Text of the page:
Hi. How are you?
Most of us are guilty of starting off 98% of our conversations with this superficial and meaningless phrase. Not to imply that we don’t genuinely care about how our fellow survivors are carrying on, only to point out that our ardent greetings might not be as sincere as we think. This common phrase is banal, one-dimensional, and leads us to a monotonous cycle that is difficult to escape.
Why do we even start with this opener? Often, we run into acquaintances that we don’t know much about, and are simply comfortable with pleasant small-talk. If you don’t know the person well-enough to ask a specific question, why not ask how they are feeling?
Let’s face it. The phrase, “How are you?” is a fall-back. We use it when we cannot quickly think of a more personal question and do not want to make the situation awkward by pausing too long.
Think about the last few times you greeted a friend with this common phrase. Now think of the variety of responses.
Were their answers “Fine,” “Tired,” or “Good”?
Frequently, when you ask a dull question such as “How are you?”, you are given an equally boring answer.
As the person senses that you are just asking the question to get the conversation started or to avoid awkward pauses, they answer in the same fashion. This will often leave each person scrambling to think of any personal connections they might have, stuttering, offsetting time, and worsening the situation.
What should we do instead?
Now that we can actively avoid using the phrase, “How are you?”, what is the next step? How do we start conversations?
There are many ways in which a person might start a conversation without this phrase. The key to getting communication rolling is too keep a cheery attitude. Individuals are much more likely to be responsive if the speaker is enthusiastic and in a good mood. People will open up, simplifying the situation by giving you much to talk about. The rest will be a breeze.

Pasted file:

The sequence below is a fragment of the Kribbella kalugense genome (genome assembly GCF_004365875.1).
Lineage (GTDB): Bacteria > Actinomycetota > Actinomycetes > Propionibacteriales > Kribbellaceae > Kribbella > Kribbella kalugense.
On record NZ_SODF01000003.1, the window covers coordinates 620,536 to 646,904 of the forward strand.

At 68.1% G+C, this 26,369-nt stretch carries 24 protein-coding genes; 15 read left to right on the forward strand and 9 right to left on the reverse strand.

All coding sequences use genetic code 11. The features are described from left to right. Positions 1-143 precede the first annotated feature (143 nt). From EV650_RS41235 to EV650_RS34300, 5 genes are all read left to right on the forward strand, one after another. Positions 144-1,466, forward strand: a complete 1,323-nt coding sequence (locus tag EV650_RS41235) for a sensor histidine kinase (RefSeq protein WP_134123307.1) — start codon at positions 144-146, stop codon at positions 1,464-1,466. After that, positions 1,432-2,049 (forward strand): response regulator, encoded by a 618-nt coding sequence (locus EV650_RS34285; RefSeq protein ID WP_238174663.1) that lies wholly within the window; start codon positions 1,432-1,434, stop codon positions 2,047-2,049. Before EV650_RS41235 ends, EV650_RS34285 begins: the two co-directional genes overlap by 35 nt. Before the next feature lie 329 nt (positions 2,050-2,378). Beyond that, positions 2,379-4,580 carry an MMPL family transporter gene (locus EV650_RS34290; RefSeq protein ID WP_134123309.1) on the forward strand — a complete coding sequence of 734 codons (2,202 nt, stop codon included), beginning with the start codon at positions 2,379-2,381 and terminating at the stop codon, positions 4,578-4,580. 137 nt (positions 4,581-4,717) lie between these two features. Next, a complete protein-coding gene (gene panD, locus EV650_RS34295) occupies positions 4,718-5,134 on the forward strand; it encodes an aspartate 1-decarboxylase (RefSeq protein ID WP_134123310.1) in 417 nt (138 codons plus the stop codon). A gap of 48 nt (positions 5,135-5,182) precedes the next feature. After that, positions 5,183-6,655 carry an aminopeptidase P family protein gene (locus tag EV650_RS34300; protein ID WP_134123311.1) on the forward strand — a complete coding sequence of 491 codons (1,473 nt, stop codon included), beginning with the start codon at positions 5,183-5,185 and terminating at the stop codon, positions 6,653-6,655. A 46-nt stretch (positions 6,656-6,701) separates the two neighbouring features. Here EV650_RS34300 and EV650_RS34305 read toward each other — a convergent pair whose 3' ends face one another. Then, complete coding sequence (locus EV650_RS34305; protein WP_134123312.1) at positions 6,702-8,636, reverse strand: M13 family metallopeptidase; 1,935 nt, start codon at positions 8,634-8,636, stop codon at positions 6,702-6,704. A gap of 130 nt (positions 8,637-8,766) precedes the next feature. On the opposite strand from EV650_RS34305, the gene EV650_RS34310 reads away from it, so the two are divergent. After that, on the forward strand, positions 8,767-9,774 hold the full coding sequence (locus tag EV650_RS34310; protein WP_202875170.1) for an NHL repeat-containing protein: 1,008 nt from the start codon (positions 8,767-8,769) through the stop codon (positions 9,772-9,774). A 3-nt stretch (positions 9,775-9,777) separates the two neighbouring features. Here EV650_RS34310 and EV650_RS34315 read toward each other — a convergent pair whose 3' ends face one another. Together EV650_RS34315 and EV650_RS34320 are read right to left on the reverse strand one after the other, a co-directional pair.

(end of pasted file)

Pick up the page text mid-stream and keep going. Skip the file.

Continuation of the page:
What do you do, then, when a friend asks you this question?
Obviously, you won’t want to point it out or make them feel badly. You were in their position until now! When they ask you, give an unexpected or enthusiastic response, breaking the cycle. “Wonderful!”, “Terrific!”, “I’m so excited for ‘The Hobbit’ to come out in theaters!” These are all acceptable answers that veer away from the oh-so-common ‘fines’.
DO NOT repeat the question back to them.
Instead, change the subject into something relatable and leave room to breath. As you would not like to be left in a situation in which you didn’t know how to respond, nor does your friend.
Eventually the cycle will end and your hard work will be paid off! No more awkward pauses or panic attacks trying to find a common interest. You will have rid yourself and your peers of the horrid phrase and moved onto a higher plane of understanding. Okay. Not really. But small-talk, for the most part, will come much easier to you.